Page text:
Croatia Among Worst in EU in Online Shopping Attitudes

Total Croatia News

Croatian consumers do not have a particularly high opinion on online shopping.

European Commissioner Vera Jourova, responsible for justice, consumers and gender equality, presented in Brussels the annual Consumer Conditions Scoreboard, a consumer spending and consumer rights report. Croatia has once again been named as one of the worst EU members states in the area of ​​consumer knowledge and trust, as well as in respecting and enforcing existing online shopping rules, reports on 30 July 2017.

The number of Europeans who buy online has almost doubled in the past ten years, from 29 percent to 55 percent, and on average, confidence in online shopping has been growing, by as much as 12 percent compared to last year’s report when it comes to orders from consumers’ own country, and 21 percent when goods are ordered from another member of the European Union.

The Consumer Conditions Scoreboard (CCS) shows that more and more consumers know their rights and that the fundamental problem is that online shopping functions much better in the north and west of the European Union than in the east and south.

The CCS measures three key categories in the field of online shopping: the first relates to knowledge and trust, the second to respecting and enforcing the rules, while the third involves consumer complaints and dispute resolution. Croatia is among the worst members in two of these three categories.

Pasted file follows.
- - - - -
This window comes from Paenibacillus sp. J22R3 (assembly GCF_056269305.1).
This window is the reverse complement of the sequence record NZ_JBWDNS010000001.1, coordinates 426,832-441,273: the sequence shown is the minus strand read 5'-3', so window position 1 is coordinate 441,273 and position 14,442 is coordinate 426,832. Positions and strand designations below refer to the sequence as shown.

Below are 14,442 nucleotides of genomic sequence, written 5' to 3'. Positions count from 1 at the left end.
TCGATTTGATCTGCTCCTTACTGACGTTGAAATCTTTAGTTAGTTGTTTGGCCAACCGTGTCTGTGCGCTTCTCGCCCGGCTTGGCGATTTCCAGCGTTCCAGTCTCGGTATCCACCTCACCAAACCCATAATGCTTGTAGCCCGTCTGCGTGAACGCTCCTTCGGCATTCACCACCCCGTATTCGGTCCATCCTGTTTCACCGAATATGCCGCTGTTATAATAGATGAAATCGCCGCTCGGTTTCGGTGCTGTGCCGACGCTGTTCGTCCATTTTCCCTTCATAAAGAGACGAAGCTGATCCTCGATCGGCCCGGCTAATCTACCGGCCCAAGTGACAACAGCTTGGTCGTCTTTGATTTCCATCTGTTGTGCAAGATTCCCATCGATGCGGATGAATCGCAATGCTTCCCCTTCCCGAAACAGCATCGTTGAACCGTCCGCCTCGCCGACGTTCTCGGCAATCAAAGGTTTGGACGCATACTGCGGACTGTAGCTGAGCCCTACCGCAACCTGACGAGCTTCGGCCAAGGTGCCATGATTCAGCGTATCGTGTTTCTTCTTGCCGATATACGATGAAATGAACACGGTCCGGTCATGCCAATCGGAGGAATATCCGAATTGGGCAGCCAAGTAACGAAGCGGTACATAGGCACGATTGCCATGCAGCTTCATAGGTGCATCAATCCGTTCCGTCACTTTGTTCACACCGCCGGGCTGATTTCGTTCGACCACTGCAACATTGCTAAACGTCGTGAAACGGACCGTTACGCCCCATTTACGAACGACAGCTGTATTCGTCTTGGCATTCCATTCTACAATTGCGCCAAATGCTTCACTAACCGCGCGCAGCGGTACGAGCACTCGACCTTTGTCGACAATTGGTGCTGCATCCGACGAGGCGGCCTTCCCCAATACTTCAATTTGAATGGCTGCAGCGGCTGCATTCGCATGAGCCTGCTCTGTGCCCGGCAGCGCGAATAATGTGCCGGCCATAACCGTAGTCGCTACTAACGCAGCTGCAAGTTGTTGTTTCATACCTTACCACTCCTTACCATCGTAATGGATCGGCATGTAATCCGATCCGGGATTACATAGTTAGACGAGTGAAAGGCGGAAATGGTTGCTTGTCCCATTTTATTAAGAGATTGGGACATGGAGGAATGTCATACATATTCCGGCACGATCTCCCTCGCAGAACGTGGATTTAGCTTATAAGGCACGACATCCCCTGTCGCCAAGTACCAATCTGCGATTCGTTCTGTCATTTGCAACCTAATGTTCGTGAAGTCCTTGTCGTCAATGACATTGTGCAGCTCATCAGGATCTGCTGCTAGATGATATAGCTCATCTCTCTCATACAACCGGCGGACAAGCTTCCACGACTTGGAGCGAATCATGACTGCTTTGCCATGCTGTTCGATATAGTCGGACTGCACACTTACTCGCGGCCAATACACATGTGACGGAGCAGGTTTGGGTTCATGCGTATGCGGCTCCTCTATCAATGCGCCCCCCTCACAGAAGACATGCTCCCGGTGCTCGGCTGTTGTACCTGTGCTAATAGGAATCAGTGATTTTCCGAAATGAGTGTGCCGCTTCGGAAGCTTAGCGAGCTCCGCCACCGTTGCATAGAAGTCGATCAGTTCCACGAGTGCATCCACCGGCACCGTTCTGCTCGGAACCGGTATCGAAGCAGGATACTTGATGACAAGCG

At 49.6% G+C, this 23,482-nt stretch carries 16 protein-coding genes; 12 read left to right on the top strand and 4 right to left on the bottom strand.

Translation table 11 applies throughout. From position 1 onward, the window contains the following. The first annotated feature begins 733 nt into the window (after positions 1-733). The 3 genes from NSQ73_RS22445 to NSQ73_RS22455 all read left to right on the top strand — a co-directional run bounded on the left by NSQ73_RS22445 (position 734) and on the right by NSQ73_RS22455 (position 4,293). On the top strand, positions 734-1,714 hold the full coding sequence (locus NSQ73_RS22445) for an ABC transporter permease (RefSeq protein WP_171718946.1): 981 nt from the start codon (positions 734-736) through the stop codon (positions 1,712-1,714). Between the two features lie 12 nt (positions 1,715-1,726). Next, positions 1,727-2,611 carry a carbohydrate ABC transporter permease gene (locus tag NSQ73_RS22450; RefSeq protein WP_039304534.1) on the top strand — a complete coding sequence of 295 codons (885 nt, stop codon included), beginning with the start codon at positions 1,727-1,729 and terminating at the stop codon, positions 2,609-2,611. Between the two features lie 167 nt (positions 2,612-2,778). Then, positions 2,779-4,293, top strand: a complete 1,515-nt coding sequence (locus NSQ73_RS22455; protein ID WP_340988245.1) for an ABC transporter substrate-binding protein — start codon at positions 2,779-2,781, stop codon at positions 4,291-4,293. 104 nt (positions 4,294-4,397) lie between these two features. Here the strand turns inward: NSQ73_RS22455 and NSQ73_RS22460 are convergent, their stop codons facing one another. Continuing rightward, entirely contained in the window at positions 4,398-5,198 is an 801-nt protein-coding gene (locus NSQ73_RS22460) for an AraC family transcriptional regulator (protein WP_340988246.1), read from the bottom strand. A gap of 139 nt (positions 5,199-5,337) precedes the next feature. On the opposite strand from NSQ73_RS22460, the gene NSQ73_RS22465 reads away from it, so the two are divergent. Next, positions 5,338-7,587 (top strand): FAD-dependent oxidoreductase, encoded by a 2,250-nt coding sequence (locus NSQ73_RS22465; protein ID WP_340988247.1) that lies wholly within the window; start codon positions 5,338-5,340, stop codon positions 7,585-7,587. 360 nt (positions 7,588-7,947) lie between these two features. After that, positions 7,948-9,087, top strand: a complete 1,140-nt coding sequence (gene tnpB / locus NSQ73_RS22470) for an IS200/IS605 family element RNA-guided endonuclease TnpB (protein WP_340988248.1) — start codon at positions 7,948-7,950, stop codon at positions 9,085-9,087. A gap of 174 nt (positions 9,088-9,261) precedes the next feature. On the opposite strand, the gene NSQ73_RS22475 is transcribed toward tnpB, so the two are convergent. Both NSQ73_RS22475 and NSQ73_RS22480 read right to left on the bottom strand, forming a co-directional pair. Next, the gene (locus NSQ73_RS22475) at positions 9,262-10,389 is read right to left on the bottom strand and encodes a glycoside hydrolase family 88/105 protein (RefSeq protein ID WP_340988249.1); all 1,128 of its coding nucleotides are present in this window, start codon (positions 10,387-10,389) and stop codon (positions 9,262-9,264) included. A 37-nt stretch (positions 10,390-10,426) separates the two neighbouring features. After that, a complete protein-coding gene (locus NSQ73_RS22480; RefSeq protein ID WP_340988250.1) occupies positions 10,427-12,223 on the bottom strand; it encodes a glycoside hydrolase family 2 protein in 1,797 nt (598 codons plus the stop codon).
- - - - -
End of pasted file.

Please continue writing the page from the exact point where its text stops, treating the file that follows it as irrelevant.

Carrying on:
Only 45 percent of citizens of the Republic of Croatia have enough knowledge and trust in online shopping, while the EU average is 59.3 percent. Citizens in France, Germany and Austria (65-66 percent) have the most confidence in online shopping, while Romania (44.5 percent) and Greece (44 percent) are at the bottom of the rankings, together with Croatia.

In this category, Croatia is 14 percent under the European average, while in the category of respecting and enforcing the rules, compared to the EU average of 75 percent, Croatia is 12 percent under the average, with just 63.1 percent of citizens believing that online shopping is taking place according to the rules. Croatia is joined at the bottom with Bulgaria (61.1 percent) and Poland (60.6 percent). On the other side of the rankings, France, Great Britain and Luxembourg, with scores of 83 and 84 percent of citizens who believe that online stores comply with the applicable rules, are at the very top.

In the complaints and dispute resolution category, 55 percent of Croatian respondents say they are satisfied. The EU average is 60.3 percent, and Croatia is placed at the 21st position among 28 countries.

Translated from


Subscribe to our newsletter

the fields marked with * are required
Email: *
First name:
Last name:
Gender: Male Female
Please don't insert text in the box below!

Leave a Comment